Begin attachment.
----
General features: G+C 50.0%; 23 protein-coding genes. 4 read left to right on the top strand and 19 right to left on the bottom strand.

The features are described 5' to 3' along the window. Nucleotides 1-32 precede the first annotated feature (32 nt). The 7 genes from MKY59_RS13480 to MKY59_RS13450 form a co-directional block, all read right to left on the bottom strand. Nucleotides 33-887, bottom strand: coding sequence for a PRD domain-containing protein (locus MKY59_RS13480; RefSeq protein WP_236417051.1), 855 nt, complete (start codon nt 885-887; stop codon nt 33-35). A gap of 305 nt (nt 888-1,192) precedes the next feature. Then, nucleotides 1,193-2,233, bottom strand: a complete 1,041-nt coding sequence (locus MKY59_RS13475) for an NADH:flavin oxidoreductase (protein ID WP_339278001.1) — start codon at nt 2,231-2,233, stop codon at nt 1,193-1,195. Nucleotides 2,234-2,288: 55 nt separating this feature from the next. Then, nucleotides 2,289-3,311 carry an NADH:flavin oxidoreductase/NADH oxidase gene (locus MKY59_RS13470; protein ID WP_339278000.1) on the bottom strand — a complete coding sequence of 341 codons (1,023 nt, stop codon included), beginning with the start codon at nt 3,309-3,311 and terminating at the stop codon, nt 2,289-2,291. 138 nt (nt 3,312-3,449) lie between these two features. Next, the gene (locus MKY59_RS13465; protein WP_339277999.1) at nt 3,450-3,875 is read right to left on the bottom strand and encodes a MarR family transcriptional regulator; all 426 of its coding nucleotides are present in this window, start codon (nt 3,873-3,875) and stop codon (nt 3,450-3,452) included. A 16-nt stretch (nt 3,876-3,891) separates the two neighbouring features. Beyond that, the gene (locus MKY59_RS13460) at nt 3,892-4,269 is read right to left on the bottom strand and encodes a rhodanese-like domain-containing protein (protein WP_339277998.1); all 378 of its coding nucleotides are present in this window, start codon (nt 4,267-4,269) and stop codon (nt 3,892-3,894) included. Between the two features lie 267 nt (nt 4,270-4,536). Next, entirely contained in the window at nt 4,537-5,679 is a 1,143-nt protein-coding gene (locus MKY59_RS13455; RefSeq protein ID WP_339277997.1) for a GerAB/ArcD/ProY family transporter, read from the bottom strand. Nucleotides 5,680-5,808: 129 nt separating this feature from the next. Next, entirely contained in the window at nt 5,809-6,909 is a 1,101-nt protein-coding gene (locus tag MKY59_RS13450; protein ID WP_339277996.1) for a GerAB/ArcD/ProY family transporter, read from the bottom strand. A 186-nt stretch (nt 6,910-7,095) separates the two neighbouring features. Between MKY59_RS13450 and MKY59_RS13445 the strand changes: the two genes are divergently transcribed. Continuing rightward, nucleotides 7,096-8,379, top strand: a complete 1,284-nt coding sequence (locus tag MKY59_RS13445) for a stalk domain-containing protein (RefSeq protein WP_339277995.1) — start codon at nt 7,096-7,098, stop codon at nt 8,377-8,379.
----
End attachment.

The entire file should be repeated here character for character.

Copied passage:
General features: G+C 50.0%; 23 protein-coding genes. 4 read left to right on the top strand and 19 right to left on the bottom strand.

The features are described 5' to 3' along the window. Nucleotides 1-32 precede the first annotated feature (32 nt). The 7 genes from MKY59_RS13480 to MKY59_RS13450 form a co-directional block, all read right to left on the bottom strand. Nucleotides 33-887, bottom strand: coding sequence for a PRD domain-containing protein (locus MKY59_RS13480; RefSeq protein WP_236417051.1), 855 nt, complete (start codon nt 885-887; stop codon nt 33-35). A gap of 305 nt (nt 888-1,192) precedes the next feature. Then, nucleotides 1,193-2,233, bottom strand: a complete 1,041-nt coding sequence (locus MKY59_RS13475) for an NADH:flavin oxidoreductase (protein ID WP_339278001.1) — start codon at nt 2,231-2,233, stop codon at nt 1,193-1,195. Nucleotides 2,234-2,288: 55 nt separating this feature from the next. Then, nucleotides 2,289-3,311 carry an NADH:flavin oxidoreductase/NADH oxidase gene (locus MKY59_RS13470; protein ID WP_339278000.1) on the bottom strand — a complete coding sequence of 341 codons (1,023 nt, stop codon included), beginning with the start codon at nt 3,309-3,311 and terminating at the stop codon, nt 2,289-2,291. 138 nt (nt 3,312-3,449) lie between these two features. Next, the gene (locus MKY59_RS13465; protein WP_339277999.1) at nt 3,450-3,875 is read right to left on the bottom strand and encodes a MarR family transcriptional regulator; all 426 of its coding nucleotides are present in this window, start codon (nt 3,873-3,875) and stop codon (nt 3,450-3,452) included. A 16-nt stretch (nt 3,876-3,891) separates the two neighbouring features. Beyond that, the gene (locus MKY59_RS13460) at nt 3,892-4,269 is read right to left on the bottom strand and encodes a rhodanese-like domain-containing protein (protein WP_339277998.1); all 378 of its coding nucleotides are present in this window, start codon (nt 4,267-4,269) and stop codon (nt 3,892-3,894) included. Between the two features lie 267 nt (nt 4,270-4,536). Next, entirely contained in the window at nt 4,537-5,679 is a 1,143-nt protein-coding gene (locus MKY59_RS13455; RefSeq protein ID WP_339277997.1) for a GerAB/ArcD/ProY family transporter, read from the bottom strand. Nucleotides 5,680-5,808: 129 nt separating this feature from the next. Next, entirely contained in the window at nt 5,809-6,909 is a 1,101-nt protein-coding gene (locus tag MKY59_RS13450; protein ID WP_339277996.1) for a GerAB/ArcD/ProY family transporter, read from the bottom strand. A 186-nt stretch (nt 6,910-7,095) separates the two neighbouring features. Between MKY59_RS13450 and MKY59_RS13445 the strand changes: the two genes are divergently transcribed. Continuing rightward, nucleotides 7,096-8,379, top strand: a complete 1,284-nt coding sequence (locus tag MKY59_RS13445) for a stalk domain-containing protein (RefSeq protein WP_339277995.1) — start codon at nt 7,096-7,098, stop codon at nt 8,377-8,379.